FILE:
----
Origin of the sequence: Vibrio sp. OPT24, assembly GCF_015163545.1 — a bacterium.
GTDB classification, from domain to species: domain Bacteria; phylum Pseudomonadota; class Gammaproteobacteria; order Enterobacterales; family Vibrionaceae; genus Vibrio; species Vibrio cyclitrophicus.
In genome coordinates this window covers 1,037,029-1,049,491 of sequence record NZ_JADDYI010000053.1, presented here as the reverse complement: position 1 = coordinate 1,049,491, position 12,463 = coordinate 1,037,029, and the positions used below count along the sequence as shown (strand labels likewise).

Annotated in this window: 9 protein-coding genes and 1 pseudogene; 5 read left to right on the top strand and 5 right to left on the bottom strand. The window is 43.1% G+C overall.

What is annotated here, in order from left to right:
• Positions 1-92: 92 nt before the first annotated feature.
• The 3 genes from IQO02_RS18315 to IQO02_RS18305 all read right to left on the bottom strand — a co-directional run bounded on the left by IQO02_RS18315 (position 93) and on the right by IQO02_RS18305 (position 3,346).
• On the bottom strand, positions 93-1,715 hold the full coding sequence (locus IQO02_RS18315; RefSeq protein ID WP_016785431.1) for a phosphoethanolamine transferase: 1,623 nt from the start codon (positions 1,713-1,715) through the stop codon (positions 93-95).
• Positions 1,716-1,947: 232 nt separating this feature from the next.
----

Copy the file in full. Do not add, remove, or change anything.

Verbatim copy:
Origin of the sequence: Vibrio sp. OPT24, assembly GCF_015163545.1 — a bacterium.
GTDB classification, from domain to species: domain Bacteria; phylum Pseudomonadota; class Gammaproteobacteria; order Enterobacterales; family Vibrionaceae; genus Vibrio; species Vibrio cyclitrophicus.
In genome coordinates this window covers 1,037,029-1,049,491 of sequence record NZ_JADDYI010000053.1, presented here as the reverse complement: position 1 = coordinate 1,049,491, position 12,463 = coordinate 1,037,029, and the positions used below count along the sequence as shown (strand labels likewise).

Annotated in this window: 9 protein-coding genes and 1 pseudogene; 5 read left to right on the top strand and 5 right to left on the bottom strand. The window is 43.1% G+C overall.

What is annotated here, in order from left to right:
• Positions 1-92: 92 nt before the first annotated feature.
• The 3 genes from IQO02_RS18315 to IQO02_RS18305 all read right to left on the bottom strand — a co-directional run bounded on the left by IQO02_RS18315 (position 93) and on the right by IQO02_RS18305 (position 3,346).
• On the bottom strand, positions 93-1,715 hold the full coding sequence (locus IQO02_RS18315; RefSeq protein ID WP_016785431.1) for a phosphoethanolamine transferase: 1,623 nt from the start codon (positions 1,713-1,715) through the stop codon (positions 93-95).
• Positions 1,716-1,947: 232 nt separating this feature from the next.